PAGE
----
“I think we connected over this character in a way we didn’t necessarily communicate”, said director Noah Baumbach, referring to the title character of his most recent film, Frances Ha. Most of the questions during the Q&A portion of the film’s showing at the New York Film Festival had to do with Frances’ character. Acclaimed writer of Greenberg and The Squid and the Whale, Baumbach collaborated with Greta Gerwig (who is also the film’s star) on the script of this black and white beauty. Here, Baumbach is revisiting that ever-popular subject of “lost 20-something” which seems to be popping up everywhere today (*ahem* HBO Girls *ahem*).
By the end of the film, you’ve forgotten that it’s in black and white. There’s much more to pay attention to than the lack of color: The very deliberate sound track, for example, adds to the playful nature of the film. We listen to composer Georges Delerue while Frances sulks around Paris, and David Bowie while she runs through Chinatown. Baumbach explained that he made sure to choose “grand” music, “something that would support black and white”. Location is also a big factor, with many scenes framed by having the street address typed out on the screen. Baumbach decided to shoot in places he “has a feeling for” around New York, and at his alma mater of Vassar College.
A few things that jumped out at me upon my first viewing of the film:
- Frances’ relationship with her best friend Sophie. This is a realistic look at what happens when best friends’ lives go in different directions: the awkward phone calls, drunken conversations, all of the things we want to just ignore. This sub-plot supports the film all the way through.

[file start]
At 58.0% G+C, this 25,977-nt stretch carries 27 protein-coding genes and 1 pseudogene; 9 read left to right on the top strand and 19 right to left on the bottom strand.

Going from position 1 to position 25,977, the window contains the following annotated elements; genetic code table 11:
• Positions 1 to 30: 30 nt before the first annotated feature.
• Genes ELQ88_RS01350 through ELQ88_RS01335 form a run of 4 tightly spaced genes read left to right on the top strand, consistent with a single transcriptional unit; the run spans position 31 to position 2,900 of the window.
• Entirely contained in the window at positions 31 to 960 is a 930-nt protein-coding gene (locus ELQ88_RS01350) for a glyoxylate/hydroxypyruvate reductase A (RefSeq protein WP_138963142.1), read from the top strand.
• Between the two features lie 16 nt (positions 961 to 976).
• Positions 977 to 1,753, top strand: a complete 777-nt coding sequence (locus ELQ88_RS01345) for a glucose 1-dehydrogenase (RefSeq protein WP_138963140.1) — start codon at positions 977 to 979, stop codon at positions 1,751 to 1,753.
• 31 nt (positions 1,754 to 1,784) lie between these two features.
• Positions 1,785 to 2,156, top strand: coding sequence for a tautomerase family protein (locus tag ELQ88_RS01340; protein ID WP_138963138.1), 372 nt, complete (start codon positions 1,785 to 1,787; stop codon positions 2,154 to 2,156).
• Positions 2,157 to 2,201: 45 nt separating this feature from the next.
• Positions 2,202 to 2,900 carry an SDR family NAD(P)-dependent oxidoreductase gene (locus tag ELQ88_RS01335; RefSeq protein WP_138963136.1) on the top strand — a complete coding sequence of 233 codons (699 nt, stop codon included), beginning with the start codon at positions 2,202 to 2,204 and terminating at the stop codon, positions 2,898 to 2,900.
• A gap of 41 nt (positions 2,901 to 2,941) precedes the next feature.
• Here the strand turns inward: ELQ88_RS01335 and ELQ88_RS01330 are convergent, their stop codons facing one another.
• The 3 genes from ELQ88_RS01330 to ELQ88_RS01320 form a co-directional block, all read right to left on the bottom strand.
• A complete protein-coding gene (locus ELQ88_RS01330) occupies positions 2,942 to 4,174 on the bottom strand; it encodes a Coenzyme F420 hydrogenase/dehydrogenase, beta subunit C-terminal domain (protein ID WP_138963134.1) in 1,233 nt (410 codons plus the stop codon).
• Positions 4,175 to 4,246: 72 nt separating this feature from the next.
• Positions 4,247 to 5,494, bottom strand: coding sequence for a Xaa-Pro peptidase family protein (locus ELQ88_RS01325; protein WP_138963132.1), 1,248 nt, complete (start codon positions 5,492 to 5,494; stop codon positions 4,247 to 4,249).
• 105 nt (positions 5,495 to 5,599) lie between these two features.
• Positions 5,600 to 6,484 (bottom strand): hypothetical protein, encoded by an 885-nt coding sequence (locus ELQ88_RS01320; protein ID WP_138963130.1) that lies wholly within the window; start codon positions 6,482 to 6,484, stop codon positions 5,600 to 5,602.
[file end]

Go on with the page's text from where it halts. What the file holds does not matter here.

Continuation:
- The dialogue. All I can say is that some points in the movie sound like Baumbach was sitting in my bedroom spying on my conversations. He dedicates actual screen time to an entire conversation about feeling lazy and wasting the day watching tv and online shopping.
- Frances’ strange, almost oxymoronic self-confidence. The entire film is supposed to be about Frances attempting to find stability, but the real conflict lies in the fact that Frances won’t settle for doing things the way they “should” be done. At one point, Frances could easily take an office job to support herself, but that would, in a way, mean ending her goose-chase for whatever type of meaning she’s looking for. She pretty much doesn’t really care what everyone else thinks- but that doesn’t mean it doesn’t take her lots of time and frustration to realize it. Frances acknowledges the fact that she’s immature for her age, but she doesn’t apologize for it, she embraces it.
- Frances does not once have sex with anyone, and the ending of the film has nothing to do with finding solace in a relationship. And that, my friends, is just refreshing.
Let’s talk about #4 in more detail: There are definitely parts of the film that flirt with the idea of sex and romance. Other people in the story are having sex. Baumbach doesn’t ignore the integral part of the “20-something female” trope that there be some sort of romance, and the story ends with a kiss. He merely suggests its existence, sets up the characters with a perfect situation for it to happen, and blatantly ignores it. Which is more true to life than any happy ending I’ve seen. I love it. That kiss, or in this case that non-kiss, represents a conclusion, it represents the heroine finding what she has been looking for in another person and being satisfied.
That easy answer that is found in a relationship doesn’t see the light of day in this movie, forcing Frances to find a way to be happy with herself on her own terms. What a concept! How many 20-something protagonists out there work through a grocery list of problems, only to ultimately realize that she needs to learn to be happy with herself first. Baumbach succeeds at communicating in one movie what other people spend seasons doing.
-Joanna Harkins, Editor-in-Chief